Fiverr Community Forum

Time management freelance

Hi everyone!
I have decided to freelance in my spare time and i do a full time job i work 9am to 8pm.
My question is, how do i manage freelancing without leaving my full time job? is there anyone with similar situation as mine?

3 Likes

Honestly, I think your full-time job takes lots of your time…I’m not sure you’ll have enough time to rest and work some more.

You can try working from 9pm -12am. You’ll probably not earn a lot from this, but you might acquire some experience, and with time you might even be able to replace your day job.

Good luck.

1 Like

Why do you say that? That’s not true.

To my person:

I work as an accountant 25 hours a week.
I have a wholesale import company.
I have my Fiverr Freelancing.
I have a wife and child.
I study my bachelor part-time.
I have a giant house that needs maintenance including a garden

Everything is possible.
It is not easy.

But only in this way was I able to give up my regular 9 to 5 job and focus more on what I really want.

You have a problem? Solve it.

P.s.: I started Fiverr when i got a 50 hour week job.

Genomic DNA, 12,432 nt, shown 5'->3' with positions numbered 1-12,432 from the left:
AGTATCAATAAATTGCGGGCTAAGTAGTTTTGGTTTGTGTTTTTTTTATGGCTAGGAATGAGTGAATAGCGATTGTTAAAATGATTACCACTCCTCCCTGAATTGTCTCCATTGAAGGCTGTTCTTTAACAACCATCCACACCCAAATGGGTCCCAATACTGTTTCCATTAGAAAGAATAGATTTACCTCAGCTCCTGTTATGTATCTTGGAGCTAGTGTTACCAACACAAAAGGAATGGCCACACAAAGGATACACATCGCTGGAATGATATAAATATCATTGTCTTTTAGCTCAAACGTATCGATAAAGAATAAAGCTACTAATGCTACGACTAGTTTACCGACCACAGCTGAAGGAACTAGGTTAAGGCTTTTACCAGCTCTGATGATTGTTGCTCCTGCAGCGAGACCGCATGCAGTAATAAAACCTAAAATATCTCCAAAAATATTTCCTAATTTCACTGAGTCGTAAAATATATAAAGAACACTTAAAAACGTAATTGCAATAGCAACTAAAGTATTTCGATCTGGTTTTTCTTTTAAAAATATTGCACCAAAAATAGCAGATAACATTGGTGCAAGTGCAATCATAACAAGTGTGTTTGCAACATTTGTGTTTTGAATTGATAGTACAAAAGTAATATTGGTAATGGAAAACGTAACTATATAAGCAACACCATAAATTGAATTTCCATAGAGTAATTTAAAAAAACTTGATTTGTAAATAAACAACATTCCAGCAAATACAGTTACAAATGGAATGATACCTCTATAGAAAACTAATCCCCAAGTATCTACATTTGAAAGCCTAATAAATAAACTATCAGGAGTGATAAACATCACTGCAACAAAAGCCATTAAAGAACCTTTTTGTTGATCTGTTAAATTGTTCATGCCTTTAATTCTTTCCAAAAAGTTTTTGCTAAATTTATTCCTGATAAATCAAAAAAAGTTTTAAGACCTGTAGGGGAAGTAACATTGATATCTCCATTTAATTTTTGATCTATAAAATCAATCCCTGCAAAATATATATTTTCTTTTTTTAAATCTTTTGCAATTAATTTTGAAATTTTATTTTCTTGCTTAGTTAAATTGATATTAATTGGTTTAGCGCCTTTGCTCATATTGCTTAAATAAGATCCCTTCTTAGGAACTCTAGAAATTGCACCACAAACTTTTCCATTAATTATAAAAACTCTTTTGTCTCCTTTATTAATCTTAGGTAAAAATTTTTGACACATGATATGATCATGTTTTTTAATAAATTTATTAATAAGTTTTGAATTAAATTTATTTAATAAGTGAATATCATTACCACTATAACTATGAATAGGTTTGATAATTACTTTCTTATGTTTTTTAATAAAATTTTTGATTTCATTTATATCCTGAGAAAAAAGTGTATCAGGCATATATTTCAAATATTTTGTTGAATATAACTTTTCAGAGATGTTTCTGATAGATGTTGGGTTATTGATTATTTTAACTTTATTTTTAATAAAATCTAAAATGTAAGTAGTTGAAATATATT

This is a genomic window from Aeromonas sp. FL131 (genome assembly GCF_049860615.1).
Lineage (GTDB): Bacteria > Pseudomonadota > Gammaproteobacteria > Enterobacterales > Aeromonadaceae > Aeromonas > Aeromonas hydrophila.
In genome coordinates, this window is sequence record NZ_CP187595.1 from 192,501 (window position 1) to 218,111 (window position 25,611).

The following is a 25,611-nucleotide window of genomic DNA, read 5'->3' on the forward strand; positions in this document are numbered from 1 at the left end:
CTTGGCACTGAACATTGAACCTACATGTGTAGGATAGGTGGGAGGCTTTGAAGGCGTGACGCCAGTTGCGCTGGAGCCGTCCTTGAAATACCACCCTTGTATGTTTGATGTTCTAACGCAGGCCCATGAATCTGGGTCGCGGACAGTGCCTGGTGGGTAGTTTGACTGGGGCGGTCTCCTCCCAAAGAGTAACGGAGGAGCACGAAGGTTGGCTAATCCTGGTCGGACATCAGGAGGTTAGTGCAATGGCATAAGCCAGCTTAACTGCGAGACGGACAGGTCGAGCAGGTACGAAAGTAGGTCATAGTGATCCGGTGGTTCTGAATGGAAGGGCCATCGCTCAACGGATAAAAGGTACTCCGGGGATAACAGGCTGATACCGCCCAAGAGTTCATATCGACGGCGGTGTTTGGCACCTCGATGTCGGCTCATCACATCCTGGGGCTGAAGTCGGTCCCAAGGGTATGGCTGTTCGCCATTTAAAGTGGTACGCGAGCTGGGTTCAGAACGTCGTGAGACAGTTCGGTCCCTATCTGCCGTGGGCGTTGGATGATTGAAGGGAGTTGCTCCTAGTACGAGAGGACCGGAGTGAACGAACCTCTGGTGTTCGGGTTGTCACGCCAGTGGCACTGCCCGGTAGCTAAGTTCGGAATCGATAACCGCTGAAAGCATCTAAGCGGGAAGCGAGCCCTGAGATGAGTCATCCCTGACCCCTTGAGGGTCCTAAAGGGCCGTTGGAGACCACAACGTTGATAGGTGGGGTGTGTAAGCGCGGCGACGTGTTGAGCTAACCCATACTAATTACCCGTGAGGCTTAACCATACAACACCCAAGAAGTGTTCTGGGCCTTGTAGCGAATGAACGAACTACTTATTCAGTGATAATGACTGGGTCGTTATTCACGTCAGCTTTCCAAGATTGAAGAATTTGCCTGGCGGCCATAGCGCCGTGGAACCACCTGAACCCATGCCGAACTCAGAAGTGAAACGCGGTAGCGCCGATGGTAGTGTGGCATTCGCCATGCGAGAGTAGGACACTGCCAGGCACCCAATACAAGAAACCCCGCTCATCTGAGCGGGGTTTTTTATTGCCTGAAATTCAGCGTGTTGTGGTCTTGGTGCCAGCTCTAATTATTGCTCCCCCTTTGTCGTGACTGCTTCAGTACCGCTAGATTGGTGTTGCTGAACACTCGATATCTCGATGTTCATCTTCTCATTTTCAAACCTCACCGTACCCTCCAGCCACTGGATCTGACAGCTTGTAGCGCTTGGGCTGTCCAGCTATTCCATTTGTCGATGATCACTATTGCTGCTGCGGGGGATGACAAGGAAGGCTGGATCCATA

1 Like

It’s called an opinion😃…not everyone has superpowers to work 23hrs per day, you know.

Maybe you can give some real tips on how to do it please?

2 Likes

It isn’t really a superpower. But there are a few tips:

  1. Go to bed early. 10:00 pm Deadline.
  2. Wake up at 05:00 am. 30 Min sports.
  3. No Alcohol. No Cigarettes.
  4. Eat Healthy
  5. Read Books
  6. No Multitasking!
  7. Use a Projectmanagementtool. Microsoft To-Do. Trello. Jira. etc.
  8. Delegate tasks. Even if it costs something.
  9. Take a break from time to time.
  10. Eliminate bad habits. Games, apps, binge watching.

A bad habit of mine is e.g. that write in this forum. The added value is often limited and I get annoyed too often.

1 Like

Thanks for responding! and my goal is to leave my job as soon as i can because i hate my job so i was wondering if i would be able to achieve my goal. :grinning:

He has an 11-hour a day job. That is hardly comparable to your situation.

I’m not saying he can’t make it work. He can. I’m saying your guilt tripping post isn’t helpful or applicable. Invalidating his concern that he can’t handle it achieves nothing. It’s rude. It’s a valid concern and he is right to ask how to make it work. You haven’t given him any advice on how to do that. You just shamed him for being concerned.

1 Like